Article by Liz Gill
March 2014 Issue of Hometown Journey Magazine
It is laughable that an ironing board was the first home furnishing we owned. When J.B. and I were first married, we rented a musty, roach and rat infested furnished apartment in Marshall for forty dollars a month. We lived there for three months. He was making thirty dollars a week, and I was making one hundred dollars a month. I thought I needed an ironing board, so I bought one for $7.45 without consulting my husband. He was perturbed with me (maybe for the first time, though certainly not the last).
We moved to Mont Belvieu in August with all our worldly possessions in the back seat and trunk of our “new” 1947 Plymouth. The biggest item we had was the ironing board. Reaching across the back seat, it left plenty of room for a few pots, pans, and dishes. We were moving to an upstairs furnished apartment across from the high school “on the hill.”
We lived there during our first year as teachers at Barbers Hill High School. Early in the school year, a hurricane threatened us. Unaccustomed as we were to hurricanes, we were celebrating our holiday from school, when our landlord came up to tell us that we should evacuate, that our apartment had lost its roof during a preceding hurricane. So we took a twin bed mattress with us across the street to the high school and spent the night there with other refugees from the storm. All went well, and neither our ironing board nor our apartment was damaged.
After our son was born, we found a three-room house to rent. We furnished it with a second-hand dining set, a kitchen range, and a refrigerator. Plus, we had our first new furniture, a cherry-wood bedroom set from Sears with a four-poster bed, dresser and mirror, and night stand. We did not have a living room. Thus, we began accumulating stuff. We had a borrowed baby crib in the tiny room next to our bedroom.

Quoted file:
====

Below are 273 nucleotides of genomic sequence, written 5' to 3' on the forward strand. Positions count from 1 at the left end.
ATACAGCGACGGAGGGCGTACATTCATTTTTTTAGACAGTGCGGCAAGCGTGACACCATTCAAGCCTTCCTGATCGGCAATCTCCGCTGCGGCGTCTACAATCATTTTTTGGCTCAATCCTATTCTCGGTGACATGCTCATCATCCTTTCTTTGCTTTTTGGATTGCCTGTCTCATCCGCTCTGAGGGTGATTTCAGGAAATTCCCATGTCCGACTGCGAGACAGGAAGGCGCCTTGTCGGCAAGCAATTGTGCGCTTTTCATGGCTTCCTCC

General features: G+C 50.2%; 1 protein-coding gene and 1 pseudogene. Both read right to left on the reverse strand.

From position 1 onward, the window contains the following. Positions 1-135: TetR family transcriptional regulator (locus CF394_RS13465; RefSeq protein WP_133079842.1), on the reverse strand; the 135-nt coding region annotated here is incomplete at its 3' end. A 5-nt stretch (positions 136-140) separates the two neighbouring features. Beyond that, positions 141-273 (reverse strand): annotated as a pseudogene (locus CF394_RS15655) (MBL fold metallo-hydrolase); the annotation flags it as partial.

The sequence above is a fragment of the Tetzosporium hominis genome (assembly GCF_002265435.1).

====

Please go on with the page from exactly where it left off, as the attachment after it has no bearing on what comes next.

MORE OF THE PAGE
Living room furniture came next when we moved into a larger house and soon acquired another baby, a little girl. We were still renting.
Moving up gradually, we bought a lot on Third Street (not yet named). Our friends looked out for us and found a house that we moved to that lot. It needed a lot of work and fixing up. So we undertook to fix it ourselves with some volunteer help from neighbors and friends. It was wonderful that so many helped us out. This house demanded more stuff. We got bunk beds for our young children, and they shared a little bedroom. Along the way we got a TV and numerous necessities.
About 1960, we had a Downey Brothers house built on our lot. It had three bedrooms, a living room, and a den. We had to buy more furniture and upgrade our other stuff.
Through the years, our taste and budget changed, and we added to our stuff. We settled in 1970 into our nice new house with three bedrooms and enough stuff to fill it. After thirty-seven years there, you can imagine how much stuff we had amassed.
Then I had to move again. My friend Frances helped me move boxes and boxes of small stuff. Then the moving van loaded all the big stuff. My house is bigger, but I still have plenty of stuff to fill it up. I don’t plan to move again except to my heavenly home, where I won’t need any stuff.. Then my heirs will have a hectic time dealing with all the stuff I left behind.